Nov. 16: ECE Distinguished Lecture
October 19, 2016
Stanford’s Mark Z. Jacobson to address global warming and energy
The Department of Electrical and Computer Engineering at the University of Delaware will hold the second lecture in its 2016-17 Distinguished Lecture Series on Wednesday, Nov. 16, from 3:30-4:30 p.m. in the Mitchell Hall Auditorium.
Mark Jacobson, professor of civil and environmental engineering at Stanford University, will deliver a talk, “Is this the Only Hope for Reversing Global Warming? Transitioning Each Country’s All-Purpose Energy to Electricity Powered 100 Percent by Wind, Water, and Sunlight.”
The remaining lecture in the series will be delivered on Wednesday, April 19, 2017, by Robert Heath from the University of Texas, Austin. More information will follow on UDaily as the date gets closer.
For more information, contact Karen DiStefano by email at firstname.lastname@example.org or by phone at 302-831-6699.
Global warming, air pollution and energy insecurity are three of the most significant problems facing the world today. Can these problems be solved with existing technologies implemented on a large scale or do we need to wait for a miracle technology?
This talk discusses the development of technical and economic plans to convert the energy infrastructures of 139 countries of the world to those powered 100 percent by wind, water, and sunlight (WWS) for all purposes using existing technology along with efficiency measures. “All purposes” includes electricity, transportation, heating/cooling, industry, and agriculture/forestry/fishing.
The roadmaps propose using existing WWS generator technologies along with existing electrical transportation, heating/cooling, and industrial devices and appliances, plus existing electricity storage technologies (CSP with storage, pumped hydroelectric storage, and existing hydroelectric power) and existing heat/cold storage technologies (water, ice, and rocks) for the transitions.
They envision 80 percent conversion to WWS by 2030 and 100 percent by 2050. WWS not only replaces business-as-usual (BAU) power but also reduces 2050 BAU demand due to the higher work-to-energy ratio of WWS electricity over combustion, the elimination of energy for mining, transporting, and processing fuels, and improvements in end-use efficiency beyond BAU. The study examines job creation versus loss, land use requirements, air pollution mortality and morbidity cost differences, and global warming cost differences due to the conversion in each country.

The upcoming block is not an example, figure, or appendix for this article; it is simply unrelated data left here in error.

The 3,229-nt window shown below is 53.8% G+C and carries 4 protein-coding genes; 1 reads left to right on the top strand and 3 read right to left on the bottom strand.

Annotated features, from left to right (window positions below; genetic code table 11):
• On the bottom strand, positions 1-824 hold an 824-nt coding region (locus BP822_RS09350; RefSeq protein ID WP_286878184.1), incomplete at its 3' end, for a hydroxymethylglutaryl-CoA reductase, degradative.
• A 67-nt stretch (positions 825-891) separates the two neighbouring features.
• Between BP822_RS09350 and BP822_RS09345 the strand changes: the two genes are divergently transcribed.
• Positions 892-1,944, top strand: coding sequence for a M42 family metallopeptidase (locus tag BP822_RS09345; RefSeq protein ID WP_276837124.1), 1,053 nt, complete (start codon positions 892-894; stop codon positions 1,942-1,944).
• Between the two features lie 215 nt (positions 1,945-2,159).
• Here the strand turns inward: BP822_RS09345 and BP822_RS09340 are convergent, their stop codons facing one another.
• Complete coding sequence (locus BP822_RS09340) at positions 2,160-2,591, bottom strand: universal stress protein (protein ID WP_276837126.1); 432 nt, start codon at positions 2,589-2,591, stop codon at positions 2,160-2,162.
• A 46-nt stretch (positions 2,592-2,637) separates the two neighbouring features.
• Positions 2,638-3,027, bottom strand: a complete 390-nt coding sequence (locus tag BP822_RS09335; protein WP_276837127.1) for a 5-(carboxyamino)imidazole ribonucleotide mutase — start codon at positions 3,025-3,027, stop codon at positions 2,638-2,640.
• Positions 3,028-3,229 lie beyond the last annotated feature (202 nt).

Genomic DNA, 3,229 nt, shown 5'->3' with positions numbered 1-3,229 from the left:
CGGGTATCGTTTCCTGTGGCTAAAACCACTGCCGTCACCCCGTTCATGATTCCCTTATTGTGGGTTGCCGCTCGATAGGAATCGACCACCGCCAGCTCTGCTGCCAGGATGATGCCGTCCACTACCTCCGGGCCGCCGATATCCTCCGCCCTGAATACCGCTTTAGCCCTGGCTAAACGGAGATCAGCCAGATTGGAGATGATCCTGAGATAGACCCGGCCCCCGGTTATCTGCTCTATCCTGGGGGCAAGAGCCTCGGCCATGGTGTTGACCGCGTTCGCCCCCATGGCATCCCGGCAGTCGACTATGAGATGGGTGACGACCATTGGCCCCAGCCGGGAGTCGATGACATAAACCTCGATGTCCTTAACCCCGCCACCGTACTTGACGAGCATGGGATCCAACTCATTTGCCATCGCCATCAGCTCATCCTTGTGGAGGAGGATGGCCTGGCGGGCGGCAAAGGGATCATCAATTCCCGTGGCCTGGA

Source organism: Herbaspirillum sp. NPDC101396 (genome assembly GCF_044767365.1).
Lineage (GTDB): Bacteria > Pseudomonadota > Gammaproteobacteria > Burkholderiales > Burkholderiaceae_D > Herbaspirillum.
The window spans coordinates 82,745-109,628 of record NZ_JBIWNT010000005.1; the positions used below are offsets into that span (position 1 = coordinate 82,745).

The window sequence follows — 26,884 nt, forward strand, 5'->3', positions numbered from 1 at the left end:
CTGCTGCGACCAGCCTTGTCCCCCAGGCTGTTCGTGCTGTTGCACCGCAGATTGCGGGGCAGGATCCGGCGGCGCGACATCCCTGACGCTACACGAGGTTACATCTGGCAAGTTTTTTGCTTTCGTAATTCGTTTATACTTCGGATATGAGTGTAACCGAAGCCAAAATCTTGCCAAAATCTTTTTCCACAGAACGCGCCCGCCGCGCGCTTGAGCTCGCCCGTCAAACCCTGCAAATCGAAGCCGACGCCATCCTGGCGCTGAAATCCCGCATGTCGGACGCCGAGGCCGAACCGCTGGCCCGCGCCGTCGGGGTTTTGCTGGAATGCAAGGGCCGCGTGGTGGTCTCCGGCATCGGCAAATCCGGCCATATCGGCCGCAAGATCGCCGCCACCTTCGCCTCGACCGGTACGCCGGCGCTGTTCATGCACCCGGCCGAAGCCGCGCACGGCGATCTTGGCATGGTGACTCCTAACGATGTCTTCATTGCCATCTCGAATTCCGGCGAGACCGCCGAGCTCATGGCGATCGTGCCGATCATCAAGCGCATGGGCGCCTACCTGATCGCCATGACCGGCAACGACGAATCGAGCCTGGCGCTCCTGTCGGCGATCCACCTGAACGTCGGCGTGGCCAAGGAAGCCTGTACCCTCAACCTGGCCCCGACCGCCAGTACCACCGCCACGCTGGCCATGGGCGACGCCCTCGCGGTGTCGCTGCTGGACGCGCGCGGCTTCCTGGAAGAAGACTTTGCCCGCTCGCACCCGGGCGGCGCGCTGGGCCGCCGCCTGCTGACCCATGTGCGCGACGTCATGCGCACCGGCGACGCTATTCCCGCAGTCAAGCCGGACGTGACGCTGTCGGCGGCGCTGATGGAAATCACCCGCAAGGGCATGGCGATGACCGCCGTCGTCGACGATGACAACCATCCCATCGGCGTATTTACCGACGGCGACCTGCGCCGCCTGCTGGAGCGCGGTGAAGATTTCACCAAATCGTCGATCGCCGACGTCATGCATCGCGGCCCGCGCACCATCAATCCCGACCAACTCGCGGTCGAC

Results suggest that implementing these roadmaps will stabilize energy prices because fuel costs are zero; reduce international conflict by creating energy-independent countries; reduce energy poverty; reduce power disruption by decentralizing power; and avoid exploding CO2 levels.
Thus, the study concludes that a 100 percent WWS transition provides at least one solution to global warming.
About Mark Z. Jacobson
Mark Z. Jacobson is director of the Atmosphere/Energy Program and professor of civil and environmental engineering at Stanford University. He is also a senior fellow of the Woods Institute for the Environment and of the Precourt Institute for Energy. He received bachelor’s degrees in civil engineering and economics, as well as a master’s in environmental engineering from Stanford in 1988, and he earned master’s and doctoral degrees in atmospheric sciences in 1991 and 1994, respectively, from UCLA. He joined the faculty at Stanford in 1994.
Jacobson has published two textbooks of two editions each and about 150 peer-reviewed journal articles. He received the 2005 AMS Henry G. Houghton Award and the 2013 AGU Ascent Award for his work on black carbon climate impacts and the 2013 Global Green Policy Design Award for developing state and country energy plans.
In 2015, he received a Cozzarelli Prize from the Proceedings of the National Academy of Sciences for his work on the grid integration of 100 percent wind, water and solar energy systems.
He has served on an advisory committee to the U.S. Secretary of Energy, appeared in a TED talk, appeared on the David Letterman Show to discuss converting the world to clean energy, and cofounded The Solutions Project.